For many years, the vicious cycle has spun: Websites solicit lurid, unverified complaints about supposed cheaters, sexual predators, deadbeats, and scammers. People slander their enemies. The anonymous posts appear high in Google results for the names of victims. Then the websites charge the victims thousands of dollars to take the seats down.
This circle of slander has been lucrative for the websites and associated middlemen — and devastating for victims. Now Google is trying to break the loop.
The company plans to change its search algorithm to prevent websites, which operate under domains like BadGirlReport.date and PredatorsAlert.us from appearing in the list of results when someone searches for a person’s name.
Google also recently created a new concept it calls “known victims.” When people report to the company that they have been attacked on sites that charge to remove posts, Google will automatically suppress similar content when their names are searched for. “Known victims” also include people whose nude photos have been published online without their consent, allowing them to request suppression of direct results for their names.
The changes — some already made by Google and others planned for the coming months — are a response to recent New York Times articles documenting how the slander industry preys on victims with Google’s unwitting help.
“I doubt it will be a perfect solution, certainly not right off the bat. But I think it really should have a significant and positive impact,” said David Graff, Google’s vice president for global policy and standards and trust and safety. “We can’t police the web, but we can be responsible citizens.”
That is a momentous shift for victims of online slander. Google, which fields an estimated 90 percent of global online search, historically resisted having human judgment play a role in its search engine. However, in recent years, it has bowed to mounting pressure to fight misinformation and abuse appearing at the top of its results.
At first, Google’s founders saw its algorithm as a fair reflection of the internet itself. It used an analysis called PageRank, named after the co-founder Larry Page, to determine the worthiness of a website by evaluating how many other sites linked to it and the quality of those other sites, based on how many sites linked to them.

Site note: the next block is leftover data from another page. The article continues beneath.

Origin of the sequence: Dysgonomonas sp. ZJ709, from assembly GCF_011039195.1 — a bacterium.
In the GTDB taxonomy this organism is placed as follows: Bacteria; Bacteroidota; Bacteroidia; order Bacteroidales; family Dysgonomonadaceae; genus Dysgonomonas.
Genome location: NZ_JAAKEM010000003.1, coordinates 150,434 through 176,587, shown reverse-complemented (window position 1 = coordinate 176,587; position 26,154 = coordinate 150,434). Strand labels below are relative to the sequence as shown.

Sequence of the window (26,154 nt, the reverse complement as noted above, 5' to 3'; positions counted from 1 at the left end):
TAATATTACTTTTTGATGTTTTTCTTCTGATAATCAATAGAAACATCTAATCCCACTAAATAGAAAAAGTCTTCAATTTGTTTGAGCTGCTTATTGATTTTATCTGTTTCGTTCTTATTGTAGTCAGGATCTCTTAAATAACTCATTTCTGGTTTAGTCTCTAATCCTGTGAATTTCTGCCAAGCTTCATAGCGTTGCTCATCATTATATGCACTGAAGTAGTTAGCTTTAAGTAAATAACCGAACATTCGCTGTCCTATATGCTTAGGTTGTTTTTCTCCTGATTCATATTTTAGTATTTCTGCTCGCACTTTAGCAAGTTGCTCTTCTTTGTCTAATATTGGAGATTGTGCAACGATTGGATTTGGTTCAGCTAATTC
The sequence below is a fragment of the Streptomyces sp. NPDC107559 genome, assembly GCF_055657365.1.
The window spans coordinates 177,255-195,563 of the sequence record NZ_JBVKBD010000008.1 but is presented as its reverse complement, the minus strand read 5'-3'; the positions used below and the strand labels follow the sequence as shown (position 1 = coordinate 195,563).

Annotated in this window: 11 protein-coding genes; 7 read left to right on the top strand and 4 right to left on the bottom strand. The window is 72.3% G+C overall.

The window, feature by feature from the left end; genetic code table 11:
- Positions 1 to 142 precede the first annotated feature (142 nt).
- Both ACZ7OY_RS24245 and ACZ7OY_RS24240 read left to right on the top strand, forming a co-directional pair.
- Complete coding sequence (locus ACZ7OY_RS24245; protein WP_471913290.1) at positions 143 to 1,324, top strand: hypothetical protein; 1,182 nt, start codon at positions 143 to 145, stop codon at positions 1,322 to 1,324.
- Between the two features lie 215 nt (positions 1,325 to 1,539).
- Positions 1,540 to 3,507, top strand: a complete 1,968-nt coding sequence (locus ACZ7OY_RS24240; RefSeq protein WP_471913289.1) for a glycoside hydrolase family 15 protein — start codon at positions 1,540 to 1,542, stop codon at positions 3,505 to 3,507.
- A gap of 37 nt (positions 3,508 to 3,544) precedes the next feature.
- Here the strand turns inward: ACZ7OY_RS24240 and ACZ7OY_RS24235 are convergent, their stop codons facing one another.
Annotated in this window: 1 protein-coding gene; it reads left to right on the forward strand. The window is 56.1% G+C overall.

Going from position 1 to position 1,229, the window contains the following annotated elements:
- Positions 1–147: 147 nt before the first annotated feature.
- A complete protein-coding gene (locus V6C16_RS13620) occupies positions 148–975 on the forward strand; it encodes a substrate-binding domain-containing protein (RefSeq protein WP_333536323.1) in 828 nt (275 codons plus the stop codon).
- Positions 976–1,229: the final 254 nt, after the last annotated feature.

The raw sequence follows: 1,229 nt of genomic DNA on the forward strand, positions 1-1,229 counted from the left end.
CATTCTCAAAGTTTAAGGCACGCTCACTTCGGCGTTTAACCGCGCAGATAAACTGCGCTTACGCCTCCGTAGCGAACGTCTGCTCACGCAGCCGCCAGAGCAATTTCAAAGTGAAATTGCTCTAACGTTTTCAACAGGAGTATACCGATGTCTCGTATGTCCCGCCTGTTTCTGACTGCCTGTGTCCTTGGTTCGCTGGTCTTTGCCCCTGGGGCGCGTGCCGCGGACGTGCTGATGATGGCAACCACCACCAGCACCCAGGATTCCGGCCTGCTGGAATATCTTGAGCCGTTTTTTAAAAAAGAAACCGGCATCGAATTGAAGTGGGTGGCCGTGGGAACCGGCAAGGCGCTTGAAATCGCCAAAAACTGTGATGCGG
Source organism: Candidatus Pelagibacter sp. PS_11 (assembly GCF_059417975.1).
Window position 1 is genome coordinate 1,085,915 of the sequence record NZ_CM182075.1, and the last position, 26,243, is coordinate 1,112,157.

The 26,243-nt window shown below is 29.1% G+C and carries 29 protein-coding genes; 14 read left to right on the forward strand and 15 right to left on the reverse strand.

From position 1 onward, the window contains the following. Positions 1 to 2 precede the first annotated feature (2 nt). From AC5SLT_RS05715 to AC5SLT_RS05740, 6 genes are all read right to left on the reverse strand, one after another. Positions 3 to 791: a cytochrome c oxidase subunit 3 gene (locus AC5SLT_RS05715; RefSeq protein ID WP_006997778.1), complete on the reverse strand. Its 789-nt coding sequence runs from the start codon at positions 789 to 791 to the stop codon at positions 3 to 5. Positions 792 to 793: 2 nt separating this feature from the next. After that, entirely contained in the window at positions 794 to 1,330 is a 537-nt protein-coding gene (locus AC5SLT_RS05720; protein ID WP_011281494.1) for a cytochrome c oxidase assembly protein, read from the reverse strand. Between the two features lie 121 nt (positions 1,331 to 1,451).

The philosophy was: “We never touch search, no way, nohow. If we start touching search results, it’s a one-way ratchet to a curated internet, and we’re no longer neutral,” said Danielle Citron, a law professor at the University of Virginia. A decade ago, Professor Citron pressured Google to block so-called revenge porn from coming up in search of someone’s name. The company initially resisted.
Google articulated its hands-off view in a 2004 statement about why its search engine was surfacing anti-Semitic websites in response to searches for “Jew.”
“Our search results are generated completely objectively and are independent of the beliefs and preferences of those who work at Google,” the company said in the statement, which it deleted a decade later. “The only sites we omit are those we are legally compelled to remove or those maliciously attempting to manipulate our results.”
Google’s early interventions in its search results were limited to things like webspam and pirated movies and music, as required by copyright laws, as well as financially compromising information, such as Social Security numbers. Only recently has the company grudgingly played a more active role in cleaning up people’s search results.
The most notable instance came in 2014 when European courts established the “right to be forgotten.” Residents of the European Union can request that what they regard as inaccurate and irrelevant information about them be removed from search engines.